The classic team role-playing game of conspiracy and strangeness
Nightmare on the Neckar – Chapter 5
11.45 pm, Friday 31 October 1997
As Nora and Hans Reuter head across the bridge, the crowds thin. Nora cuddles up close to the egregious mortician, stumbling occasionally so as to ensure that his pace does not allow him to outdistance pursuit. He is all to keen to dally, occasionally breaking into what sounds like rather sentimental German poetry.
Back at the end of the bridge, James grabs Anna by the hand, whispering in her ear "I'm tired of these crowds... shall we walk?" He leads her to the side of the bridge where Greg is glancing impatiently after Nora.
James takes Greg a step to two to one side and says "It's best if we keep Anna safe – perhaps you should follow Nora and her boyfriend. We can meet later at the old theatre."
Greg nods. "Yes, Anna's probably the most endangered of us. You go with her and get the others, I'll try and figure out the best way to rescue Nora." He turns back to Anna. "Can you tell where they might be going?"
She frowns. "They went over the bridge? To Neukirchen I suppose, that is all there is on that side of the river. Your friend must have strange tastes if she has agreed to go home with Hans Reuter!"
"Does he live there, then?"
"I believe so - he and I shared a taxi from the police station once, and when I got out at my house he ordered it on to Danzigstrasse, in Neukirchen."
"Watch your back," says James as Greg strides off towards the bridge. Then he takes Anna by the hand and leads her down to the promenade which looks along the river, lit by moonlight and the flash of fireworks.
"Bei mir bist du schön, bei mir bist du schön..." warbles Reuter, swinging by his free arm from a lamp-post as he and Nora amble slowly towards Neukirchen.
Nora laughs gaily, although secretly she is making a careful assessment of his physical capability, putting her martial arts training to good use. His body weight is not that much greater than hers, but he seems to have a certain wiriness about him. He does indeed appear to be rather drunk, though, and his balance and timing are poor.
"So, liebchen, you are happy to come along with me, yes?"
"Like I told you, I find mortuaries a real turn-on - that's why I took this job with the Journal of Morticians..."
"Well, tonight you will see something that will really 'turn you on', yes!" He laughs rather too loudly.
Greg, as he passes by the café at the end of the bridge, glances in through the door, in the vague hope of seeing Heidi Probst. There is no sign of her, though: if this is indeed one of her haunts, as her meeting with Ella suggested, she is elsewhere at the moment.
In the devastated theatre, the accordion music is taking on a curious melancholy, repetitive tone: the tramp has found a sequence of chords he likes, and varies them only slightly.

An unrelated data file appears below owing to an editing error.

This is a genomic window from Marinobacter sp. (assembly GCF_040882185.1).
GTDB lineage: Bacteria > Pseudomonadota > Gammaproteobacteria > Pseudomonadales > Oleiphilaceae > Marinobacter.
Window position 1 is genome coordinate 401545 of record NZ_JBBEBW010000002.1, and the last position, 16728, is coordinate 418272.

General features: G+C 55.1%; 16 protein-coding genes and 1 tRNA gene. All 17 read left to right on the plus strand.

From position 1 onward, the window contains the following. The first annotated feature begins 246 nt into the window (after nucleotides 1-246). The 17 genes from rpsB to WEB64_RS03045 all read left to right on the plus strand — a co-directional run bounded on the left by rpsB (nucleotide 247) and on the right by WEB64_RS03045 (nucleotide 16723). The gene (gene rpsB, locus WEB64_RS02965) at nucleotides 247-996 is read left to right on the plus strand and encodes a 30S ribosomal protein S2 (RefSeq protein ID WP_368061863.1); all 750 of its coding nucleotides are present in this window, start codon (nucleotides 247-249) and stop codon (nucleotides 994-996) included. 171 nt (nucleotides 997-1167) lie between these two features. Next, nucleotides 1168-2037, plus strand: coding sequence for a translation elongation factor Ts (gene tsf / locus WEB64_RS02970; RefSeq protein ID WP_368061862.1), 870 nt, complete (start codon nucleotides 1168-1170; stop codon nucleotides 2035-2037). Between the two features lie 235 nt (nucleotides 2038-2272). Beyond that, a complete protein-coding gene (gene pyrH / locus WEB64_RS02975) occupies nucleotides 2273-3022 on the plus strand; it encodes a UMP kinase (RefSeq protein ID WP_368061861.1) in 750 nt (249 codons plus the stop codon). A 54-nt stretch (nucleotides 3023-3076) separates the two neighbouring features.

Iain bends close across the chessboard. "What do you mean by you, the people of the bloody mark getting your power here? What can Johan have gotten himself into? We thought he'd just decided to drop out of things until he felt ready to return home. You have me worried my German friend. Johan coming to some miserable end through his own stupidity is hard enough to bear. But if someone else is responsible..."
"The bloody mark is the curse that we all bear, we of the line of Ahasuerus, of Ishmael, of Vanderdecken. It is how we know each other as we wander from place to place. You cannot see it, only we can see it. I do not think your cousin can have been one of us, or I would remember him. Not all of these are of us: some are just humans." He gestures at the people gathered about them, and shudders, drinking deeply from the bottle of schnapps.
Iain continues to sip from his own bottle of watered gin, so as not to seem unwilling to get into the spirit of things. "Do you know who it is that is preying upon you? If so, why do you not stop them? Can this power of yours be worth so much?"
The chief tramp laughs. "I said, it sustains us: here in this place of power it is strongest, and we who are weakest need it most. Take me a mile from this city, Swedish man, and you would see me dry up and crumble on the breeze. Those who prey on us also serve a power, but a dark one: they are the lions, we are the wildebeest, caught at the watering-hole." He seems pleased with this image. "Yes, we are the wildebeest. And you are - what? The camera crew who sit in their Landrover and film us being torn apart?"
Iain, frowning, presses on. "My poor aunt is starting to become sick with worry over Johan. After that body was found recently in the Neckar she asked me to come down here to try and find him. This one turned out to be a Helmut Konig. Did any of you know him?"
"I knew him," says a new voice, a woman's but very deep and cracked. She shuffles into the circle of light: an unprepossessing sight, swathed in several layers of torn overcoat held together around her with string. Her face is a mass of broken veins. "He was my man, and he was taken."